Yahoo and Mozilla have inked a deal as part of which Mozilla would make Yahoo as the default search engine on its Firefox browser for the next five years in the United States on both mobile and desktop platforms.The companies further said that they will explore other future product integrations and distributions. The strategic move will see Mozilla switching the Firefox’s default search engine for the first time in last six years from Google. According to several reports and estimates, the company made close to 90 percent of its revenue by keeping Google as the default search engine on its web browser.
Despite being rivals, Mozilla and Google maintained a healthy relationship. As part of their three year partnership (which was signed in 2011), Google was paying Mozilla a hefty sum of $300 million per year. According to analytics firm StatCounter, Firefox has roughly 16 percent of market share on the desktop in the United States. Mozilla’s browser competes with Microsoft’s Internet Explorer, and Google’s Chrome, both of which have more share than Firefox. In the mobile space, Firefox is yet to make a significant dent.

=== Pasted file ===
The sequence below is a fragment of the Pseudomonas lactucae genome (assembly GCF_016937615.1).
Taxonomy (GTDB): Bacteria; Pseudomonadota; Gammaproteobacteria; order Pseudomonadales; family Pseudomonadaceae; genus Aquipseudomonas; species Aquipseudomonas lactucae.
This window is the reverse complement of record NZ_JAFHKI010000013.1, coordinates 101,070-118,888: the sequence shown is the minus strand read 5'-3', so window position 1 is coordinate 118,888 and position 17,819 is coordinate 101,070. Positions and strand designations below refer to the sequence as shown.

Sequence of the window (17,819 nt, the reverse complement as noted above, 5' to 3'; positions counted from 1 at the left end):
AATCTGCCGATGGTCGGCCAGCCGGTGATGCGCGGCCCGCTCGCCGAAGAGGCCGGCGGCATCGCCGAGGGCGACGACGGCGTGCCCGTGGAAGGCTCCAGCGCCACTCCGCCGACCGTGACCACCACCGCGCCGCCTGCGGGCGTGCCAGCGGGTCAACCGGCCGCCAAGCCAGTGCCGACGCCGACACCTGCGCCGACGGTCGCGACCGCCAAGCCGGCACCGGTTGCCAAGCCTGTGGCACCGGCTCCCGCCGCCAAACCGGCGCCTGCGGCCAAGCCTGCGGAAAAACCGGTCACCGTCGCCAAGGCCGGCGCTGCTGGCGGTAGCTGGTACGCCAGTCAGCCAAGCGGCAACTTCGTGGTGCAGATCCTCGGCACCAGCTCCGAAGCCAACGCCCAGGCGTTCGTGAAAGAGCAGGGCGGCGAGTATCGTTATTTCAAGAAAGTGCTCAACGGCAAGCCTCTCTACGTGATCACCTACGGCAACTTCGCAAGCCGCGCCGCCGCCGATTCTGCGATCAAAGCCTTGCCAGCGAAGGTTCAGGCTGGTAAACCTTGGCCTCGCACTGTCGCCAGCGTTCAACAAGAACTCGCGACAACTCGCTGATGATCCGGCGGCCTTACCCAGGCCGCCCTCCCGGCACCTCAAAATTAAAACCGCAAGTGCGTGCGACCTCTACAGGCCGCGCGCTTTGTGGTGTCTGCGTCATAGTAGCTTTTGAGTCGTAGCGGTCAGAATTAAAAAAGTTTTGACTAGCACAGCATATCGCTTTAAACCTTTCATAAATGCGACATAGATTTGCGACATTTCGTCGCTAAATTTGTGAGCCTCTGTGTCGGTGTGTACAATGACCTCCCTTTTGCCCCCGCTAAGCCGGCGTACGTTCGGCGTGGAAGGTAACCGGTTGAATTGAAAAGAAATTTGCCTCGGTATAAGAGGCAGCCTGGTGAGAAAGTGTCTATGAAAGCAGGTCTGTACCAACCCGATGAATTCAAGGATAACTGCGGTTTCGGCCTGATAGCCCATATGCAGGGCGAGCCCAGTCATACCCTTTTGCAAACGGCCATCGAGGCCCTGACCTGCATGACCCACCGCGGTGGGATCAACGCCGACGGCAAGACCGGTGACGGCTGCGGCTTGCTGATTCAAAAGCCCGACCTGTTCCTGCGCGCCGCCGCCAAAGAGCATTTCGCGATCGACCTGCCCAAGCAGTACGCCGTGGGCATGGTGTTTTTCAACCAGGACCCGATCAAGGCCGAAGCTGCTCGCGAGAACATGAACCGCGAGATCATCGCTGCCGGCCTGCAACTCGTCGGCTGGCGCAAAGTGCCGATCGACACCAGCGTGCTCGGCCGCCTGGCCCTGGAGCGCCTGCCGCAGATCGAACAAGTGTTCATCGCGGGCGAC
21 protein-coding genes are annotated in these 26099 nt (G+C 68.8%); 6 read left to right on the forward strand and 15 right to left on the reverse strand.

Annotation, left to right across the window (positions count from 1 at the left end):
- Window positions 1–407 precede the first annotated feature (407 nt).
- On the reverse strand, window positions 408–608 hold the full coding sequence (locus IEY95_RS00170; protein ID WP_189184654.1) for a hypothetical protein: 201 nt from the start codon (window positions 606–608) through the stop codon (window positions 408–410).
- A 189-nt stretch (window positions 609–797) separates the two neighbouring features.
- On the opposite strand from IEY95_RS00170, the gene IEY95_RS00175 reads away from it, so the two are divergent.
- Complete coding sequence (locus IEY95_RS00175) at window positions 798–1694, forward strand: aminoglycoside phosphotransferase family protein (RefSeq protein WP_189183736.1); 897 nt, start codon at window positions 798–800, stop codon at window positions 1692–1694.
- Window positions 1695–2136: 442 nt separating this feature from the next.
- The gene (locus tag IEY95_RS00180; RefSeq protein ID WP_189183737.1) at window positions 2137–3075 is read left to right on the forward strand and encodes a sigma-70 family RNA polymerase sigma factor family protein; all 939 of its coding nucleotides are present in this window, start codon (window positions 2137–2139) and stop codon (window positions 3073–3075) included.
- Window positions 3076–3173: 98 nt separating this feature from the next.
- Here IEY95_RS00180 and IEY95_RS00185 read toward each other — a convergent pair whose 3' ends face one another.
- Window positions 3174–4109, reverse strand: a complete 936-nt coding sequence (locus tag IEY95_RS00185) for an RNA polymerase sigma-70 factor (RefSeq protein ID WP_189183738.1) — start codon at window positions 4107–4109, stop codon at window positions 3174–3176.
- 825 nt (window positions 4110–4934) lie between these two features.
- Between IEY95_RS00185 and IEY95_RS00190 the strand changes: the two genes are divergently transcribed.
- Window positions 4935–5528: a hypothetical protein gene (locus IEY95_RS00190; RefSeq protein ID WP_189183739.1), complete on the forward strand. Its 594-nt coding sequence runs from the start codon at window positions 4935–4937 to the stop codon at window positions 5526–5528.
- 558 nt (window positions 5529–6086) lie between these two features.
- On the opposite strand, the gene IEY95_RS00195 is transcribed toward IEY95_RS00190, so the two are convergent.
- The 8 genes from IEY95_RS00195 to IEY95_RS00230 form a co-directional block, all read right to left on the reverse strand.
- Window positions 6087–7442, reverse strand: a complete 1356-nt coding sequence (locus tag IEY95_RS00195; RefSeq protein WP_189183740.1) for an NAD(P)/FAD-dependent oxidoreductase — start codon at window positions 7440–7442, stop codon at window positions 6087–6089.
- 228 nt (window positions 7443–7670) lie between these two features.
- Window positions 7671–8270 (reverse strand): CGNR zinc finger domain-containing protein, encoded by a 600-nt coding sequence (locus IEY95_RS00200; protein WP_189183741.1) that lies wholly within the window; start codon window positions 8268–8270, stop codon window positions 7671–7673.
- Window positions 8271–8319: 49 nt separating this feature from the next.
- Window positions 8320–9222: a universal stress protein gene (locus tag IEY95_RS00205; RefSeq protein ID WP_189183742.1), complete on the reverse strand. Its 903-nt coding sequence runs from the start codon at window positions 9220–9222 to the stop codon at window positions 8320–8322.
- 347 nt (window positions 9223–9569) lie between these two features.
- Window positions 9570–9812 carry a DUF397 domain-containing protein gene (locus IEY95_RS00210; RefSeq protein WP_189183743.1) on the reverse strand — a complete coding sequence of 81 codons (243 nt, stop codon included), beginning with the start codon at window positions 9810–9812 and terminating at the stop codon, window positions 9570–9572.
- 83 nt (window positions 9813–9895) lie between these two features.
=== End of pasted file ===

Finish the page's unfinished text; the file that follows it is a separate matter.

“At Yahoo, we believe deeply in search – it’s an area of investment and opportunity for us. It’s also a key growth area for us – we’ve now seen 11 consecutive quarters of growth in our search revenue on an ex-TAC basis. This partnership helps to expand our reach in search and gives us an opportunity to work even more closely with Mozilla to find ways to innovate in search, communications, and digital content. I’m also excited about the long-term framework we developed with Mozilla for future product integrations and expansion into international markets.” wrote Marissa Mayer, CEO Yahoo in a blogpost.
The new “Yahoo experience” will debut next month. It will offer “a clean, modern and immersive design that reflects input from the Mozilla team”, notes Mayer. Neither of the companies shared financial details of the partnership.